By the time of the 1836 election, Deblois had become anathema to the growing mass of reformers in Halifax. Renowned as a reactionary, he attracted further odium because his brother served in the corrupt municipal administration. A public meeting held to review the qualifications of those seeking election howled down Deblois’s name when it was placed in nomination. By this time even members of the oligarchy had come to see that Deblois’s extreme partisanship had made him a laughing-stock within the community. Exclusion from the legislature did not, however, end Deblois’s political career. Throughout the late 1830s and early 1840s he continued to oppose all forms of constitutional change, devoting money and influence to sustain die-hard resistance to the coming of responsible government.
During the last years of his life, Deblois remained prominent within Halifax’s business and social élite. His 13-room residence on Gottingen Street, valued at £1,000 and with furnishings worth over £400, embodied the contemporary definition of genteel comfort. Annual household expenditures, including pew rental at St George’s Anglican Church, a subscription to the Halifax Library, and deportment classes for the children, came to more than £400. Living standards within the Halifax élite are further indicated by Deblois’s will, which gave both of his sons £3,000 on their reaching maturity and £2,000 to his daughter. Deblois’s wife was secured by a marriage settlement of £1,500. The heirs obtained more than paper promises, since Deblois died leaving assets of over £23,000.
An obituary said of Deblois that he had possessed “some eccentricity of disposition.” One suspects from this description that he was not a likeable personality. He certainly gave offence to those in the reform movement and could also disconcert Halifax’s establishment when it suited his purposes. The curious nature of his domestic affairs must have provoked comment, especially in an era of growing middle-class propriety. In short, Deblois appears to have been something of a renegade, a man guided more by ego and ambition than by any consistent intellectual design. Nevertheless, his career provides an insight into the cross-currents of change in early 19th-century Nova Scotia.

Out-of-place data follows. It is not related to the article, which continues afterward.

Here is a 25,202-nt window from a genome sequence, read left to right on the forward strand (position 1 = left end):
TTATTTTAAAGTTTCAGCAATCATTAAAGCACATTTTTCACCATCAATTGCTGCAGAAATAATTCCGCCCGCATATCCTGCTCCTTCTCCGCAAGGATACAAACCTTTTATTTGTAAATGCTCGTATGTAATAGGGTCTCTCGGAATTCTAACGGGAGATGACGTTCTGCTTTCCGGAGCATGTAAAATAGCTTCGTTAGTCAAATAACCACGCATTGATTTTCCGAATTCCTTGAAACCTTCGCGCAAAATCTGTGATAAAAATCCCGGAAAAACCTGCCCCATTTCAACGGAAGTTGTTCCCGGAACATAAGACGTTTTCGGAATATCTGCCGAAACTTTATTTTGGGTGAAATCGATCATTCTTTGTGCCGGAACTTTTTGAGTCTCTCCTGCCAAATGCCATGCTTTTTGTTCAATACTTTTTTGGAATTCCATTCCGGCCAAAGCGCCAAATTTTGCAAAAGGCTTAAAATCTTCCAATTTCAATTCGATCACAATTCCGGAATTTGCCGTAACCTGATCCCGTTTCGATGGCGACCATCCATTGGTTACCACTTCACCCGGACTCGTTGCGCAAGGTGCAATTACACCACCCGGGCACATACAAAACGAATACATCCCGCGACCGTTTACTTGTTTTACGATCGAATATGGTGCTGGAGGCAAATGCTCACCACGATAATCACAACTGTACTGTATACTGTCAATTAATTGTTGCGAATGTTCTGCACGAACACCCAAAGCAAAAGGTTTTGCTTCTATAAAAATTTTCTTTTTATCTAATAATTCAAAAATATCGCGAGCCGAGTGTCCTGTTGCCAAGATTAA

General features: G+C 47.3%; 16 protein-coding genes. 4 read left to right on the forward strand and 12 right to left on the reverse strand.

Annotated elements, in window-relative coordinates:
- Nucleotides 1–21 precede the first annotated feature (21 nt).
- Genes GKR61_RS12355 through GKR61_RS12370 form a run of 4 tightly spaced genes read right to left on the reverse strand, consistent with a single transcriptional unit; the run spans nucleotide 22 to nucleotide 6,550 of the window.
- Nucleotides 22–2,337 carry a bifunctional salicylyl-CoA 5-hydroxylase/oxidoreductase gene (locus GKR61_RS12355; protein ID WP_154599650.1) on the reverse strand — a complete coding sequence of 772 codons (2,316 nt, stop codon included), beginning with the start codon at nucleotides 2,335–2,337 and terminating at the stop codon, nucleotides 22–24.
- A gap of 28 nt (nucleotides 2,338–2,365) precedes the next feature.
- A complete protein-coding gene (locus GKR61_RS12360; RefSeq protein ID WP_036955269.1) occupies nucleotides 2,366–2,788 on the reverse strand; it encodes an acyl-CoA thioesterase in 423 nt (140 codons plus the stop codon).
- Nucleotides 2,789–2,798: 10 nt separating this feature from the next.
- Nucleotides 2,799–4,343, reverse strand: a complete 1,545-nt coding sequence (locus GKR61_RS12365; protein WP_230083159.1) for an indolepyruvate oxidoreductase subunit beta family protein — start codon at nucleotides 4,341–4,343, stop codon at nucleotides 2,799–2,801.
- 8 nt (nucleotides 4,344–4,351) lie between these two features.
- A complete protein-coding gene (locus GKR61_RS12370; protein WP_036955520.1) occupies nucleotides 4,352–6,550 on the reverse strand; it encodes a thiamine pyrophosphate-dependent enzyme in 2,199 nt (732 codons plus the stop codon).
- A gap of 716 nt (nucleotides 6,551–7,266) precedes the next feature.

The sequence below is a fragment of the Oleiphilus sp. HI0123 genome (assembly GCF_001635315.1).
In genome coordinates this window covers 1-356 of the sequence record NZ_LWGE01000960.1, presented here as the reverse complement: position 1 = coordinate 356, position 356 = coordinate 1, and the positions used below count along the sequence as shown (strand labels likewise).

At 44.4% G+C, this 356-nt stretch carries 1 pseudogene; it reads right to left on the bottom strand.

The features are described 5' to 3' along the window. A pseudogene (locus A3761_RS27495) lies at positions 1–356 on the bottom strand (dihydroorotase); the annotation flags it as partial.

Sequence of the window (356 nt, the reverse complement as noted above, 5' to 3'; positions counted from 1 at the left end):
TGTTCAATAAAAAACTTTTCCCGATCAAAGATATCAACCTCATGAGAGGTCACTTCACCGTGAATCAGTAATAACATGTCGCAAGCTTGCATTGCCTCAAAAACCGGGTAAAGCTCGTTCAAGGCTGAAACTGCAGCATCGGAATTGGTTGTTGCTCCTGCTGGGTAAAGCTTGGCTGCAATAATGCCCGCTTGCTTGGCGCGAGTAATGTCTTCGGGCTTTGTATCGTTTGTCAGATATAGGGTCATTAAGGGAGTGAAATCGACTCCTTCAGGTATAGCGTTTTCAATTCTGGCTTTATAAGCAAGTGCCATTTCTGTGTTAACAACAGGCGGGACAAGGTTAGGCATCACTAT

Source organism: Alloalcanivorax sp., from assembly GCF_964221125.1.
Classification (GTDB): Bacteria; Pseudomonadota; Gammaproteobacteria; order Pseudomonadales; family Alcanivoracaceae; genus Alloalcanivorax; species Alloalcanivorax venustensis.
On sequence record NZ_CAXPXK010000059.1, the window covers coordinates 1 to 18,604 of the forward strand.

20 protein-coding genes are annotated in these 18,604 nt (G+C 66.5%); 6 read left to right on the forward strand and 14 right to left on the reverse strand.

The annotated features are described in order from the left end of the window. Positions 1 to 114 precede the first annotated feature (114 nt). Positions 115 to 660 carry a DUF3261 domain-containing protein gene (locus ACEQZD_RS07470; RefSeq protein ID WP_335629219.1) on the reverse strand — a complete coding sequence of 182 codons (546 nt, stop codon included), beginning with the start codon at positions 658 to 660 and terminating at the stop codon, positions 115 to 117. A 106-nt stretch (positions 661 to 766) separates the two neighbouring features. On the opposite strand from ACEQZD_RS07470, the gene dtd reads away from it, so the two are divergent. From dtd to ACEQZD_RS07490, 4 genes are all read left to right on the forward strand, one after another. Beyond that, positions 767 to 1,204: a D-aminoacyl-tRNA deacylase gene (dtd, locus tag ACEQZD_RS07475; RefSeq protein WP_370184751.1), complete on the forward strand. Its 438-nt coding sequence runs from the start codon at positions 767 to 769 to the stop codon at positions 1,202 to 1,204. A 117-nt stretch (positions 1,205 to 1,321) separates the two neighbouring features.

Halifax County Court of Probate (Halifax), Estate papers, D33; no. 113 (mfm. at PANS). Halifax County Registry of Deeds (Halifax), Deeds, 71: ff.323, 325 (mfm. at PANS). PANS, MG 1, 55, nos.1237, 1357; RG 1, 171: f.61; 173: f.265; 174: f.269; 244, no.103; 289, no.122; 314, no.26. PRO, CO 217/101: 50. N.S., House of Assembly, Journal and proc., 18 Jan. 1821, 25 Feb. 1822. Acadian Recorder, 1 June 1816; 13 March, 18 Sept. 1830; 4 March, 9 Sept. 1837. Halifax Journal, 17 July 1820. Halifax Morning Post & Parliamentary Reporter, 31 Oct. 1843, 28 Dec. 1844. Novascotian, 15–23 Sept. 1830; 23 Feb. 1832; 18 April 1833; 23 Jan., 13–20 March 1834; 30 July 1835; 18 Feb., 17 Nov. 1836; 2 April 1840. Nova-Scotia Royal Gazette, 30 July 1799, 14 Feb. 1827. Times (Halifax), 30 March 1841; 30 Jan., 31 Dec. 1844. Belcher’s farmer’s almanack, 1824–44. W. E. Boggs, The genealogical record of the Boggs family, the descendants of Ezekiel Boggs (Halifax, 1916). A. W. H. Eaton, “Old Boston families, number one: the De Blois family,” New England Hist. and Geneal. Reg. (Boston), 67 (1913): 6–13. E. A. Jones, The loyalists of Massachusetts: their memorials, petitions and claims (London, 1930). Wallace Brown, The king’s friends: the composition and motives of the American loyalist claimants (Providence, R.I., 1965).